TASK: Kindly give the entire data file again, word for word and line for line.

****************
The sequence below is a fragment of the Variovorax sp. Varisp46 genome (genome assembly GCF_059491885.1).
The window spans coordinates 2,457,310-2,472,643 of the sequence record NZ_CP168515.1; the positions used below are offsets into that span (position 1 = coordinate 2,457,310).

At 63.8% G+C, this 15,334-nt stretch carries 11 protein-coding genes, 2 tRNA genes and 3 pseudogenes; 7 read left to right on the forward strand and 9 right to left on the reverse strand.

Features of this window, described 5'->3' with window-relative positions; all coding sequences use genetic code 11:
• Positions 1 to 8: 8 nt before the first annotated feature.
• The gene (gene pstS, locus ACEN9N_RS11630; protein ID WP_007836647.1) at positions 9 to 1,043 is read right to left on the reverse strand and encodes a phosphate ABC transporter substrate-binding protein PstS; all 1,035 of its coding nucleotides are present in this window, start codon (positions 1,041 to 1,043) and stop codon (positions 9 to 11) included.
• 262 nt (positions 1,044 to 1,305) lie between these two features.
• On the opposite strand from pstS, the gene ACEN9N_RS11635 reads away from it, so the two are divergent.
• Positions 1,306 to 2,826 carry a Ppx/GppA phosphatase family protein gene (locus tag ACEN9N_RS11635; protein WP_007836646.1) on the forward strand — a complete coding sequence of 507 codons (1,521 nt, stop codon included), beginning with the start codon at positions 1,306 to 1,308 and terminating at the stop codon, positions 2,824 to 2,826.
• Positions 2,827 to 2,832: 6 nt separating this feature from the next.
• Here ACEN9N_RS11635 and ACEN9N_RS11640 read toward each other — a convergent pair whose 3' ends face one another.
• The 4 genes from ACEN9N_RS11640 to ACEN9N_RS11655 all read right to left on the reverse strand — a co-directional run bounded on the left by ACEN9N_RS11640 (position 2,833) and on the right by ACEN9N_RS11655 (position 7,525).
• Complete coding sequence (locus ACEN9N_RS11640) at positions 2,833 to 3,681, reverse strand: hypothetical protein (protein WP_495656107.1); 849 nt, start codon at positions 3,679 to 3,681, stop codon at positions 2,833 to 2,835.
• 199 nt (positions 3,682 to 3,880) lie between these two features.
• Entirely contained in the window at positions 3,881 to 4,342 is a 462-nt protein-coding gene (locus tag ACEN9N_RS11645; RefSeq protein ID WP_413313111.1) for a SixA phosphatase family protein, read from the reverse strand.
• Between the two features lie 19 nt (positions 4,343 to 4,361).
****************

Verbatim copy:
The sequence below is a fragment of the Variovorax sp. Varisp46 genome (genome assembly GCF_059491885.1).
The window spans coordinates 2,457,310-2,472,643 of the sequence record NZ_CP168515.1; the positions used below are offsets into that span (position 1 = coordinate 2,457,310).

At 63.8% G+C, this 15,334-nt stretch carries 11 protein-coding genes, 2 tRNA genes and 3 pseudogenes; 7 read left to right on the forward strand and 9 right to left on the reverse strand.

Features of this window, described 5'->3' with window-relative positions; all coding sequences use genetic code 11:
• Positions 1 to 8: 8 nt before the first annotated feature.
• The gene (gene pstS, locus ACEN9N_RS11630; protein ID WP_007836647.1) at positions 9 to 1,043 is read right to left on the reverse strand and encodes a phosphate ABC transporter substrate-binding protein PstS; all 1,035 of its coding nucleotides are present in this window, start codon (positions 1,041 to 1,043) and stop codon (positions 9 to 11) included.
• 262 nt (positions 1,044 to 1,305) lie between these two features.
• On the opposite strand from pstS, the gene ACEN9N_RS11635 reads away from it, so the two are divergent.
• Positions 1,306 to 2,826 carry a Ppx/GppA phosphatase family protein gene (locus tag ACEN9N_RS11635; protein WP_007836646.1) on the forward strand — a complete coding sequence of 507 codons (1,521 nt, stop codon included), beginning with the start codon at positions 1,306 to 1,308 and terminating at the stop codon, positions 2,824 to 2,826.
• Positions 2,827 to 2,832: 6 nt separating this feature from the next.
• Here ACEN9N_RS11635 and ACEN9N_RS11640 read toward each other — a convergent pair whose 3' ends face one another.
• The 4 genes from ACEN9N_RS11640 to ACEN9N_RS11655 all read right to left on the reverse strand — a co-directional run bounded on the left by ACEN9N_RS11640 (position 2,833) and on the right by ACEN9N_RS11655 (position 7,525).
• Complete coding sequence (locus ACEN9N_RS11640) at positions 2,833 to 3,681, reverse strand: hypothetical protein (protein WP_495656107.1); 849 nt, start codon at positions 3,679 to 3,681, stop codon at positions 2,833 to 2,835.
• 199 nt (positions 3,682 to 3,880) lie between these two features.
• Entirely contained in the window at positions 3,881 to 4,342 is a 462-nt protein-coding gene (locus tag ACEN9N_RS11645; RefSeq protein ID WP_413313111.1) for a SixA phosphatase family protein, read from the reverse strand.
• Between the two features lie 19 nt (positions 4,343 to 4,361).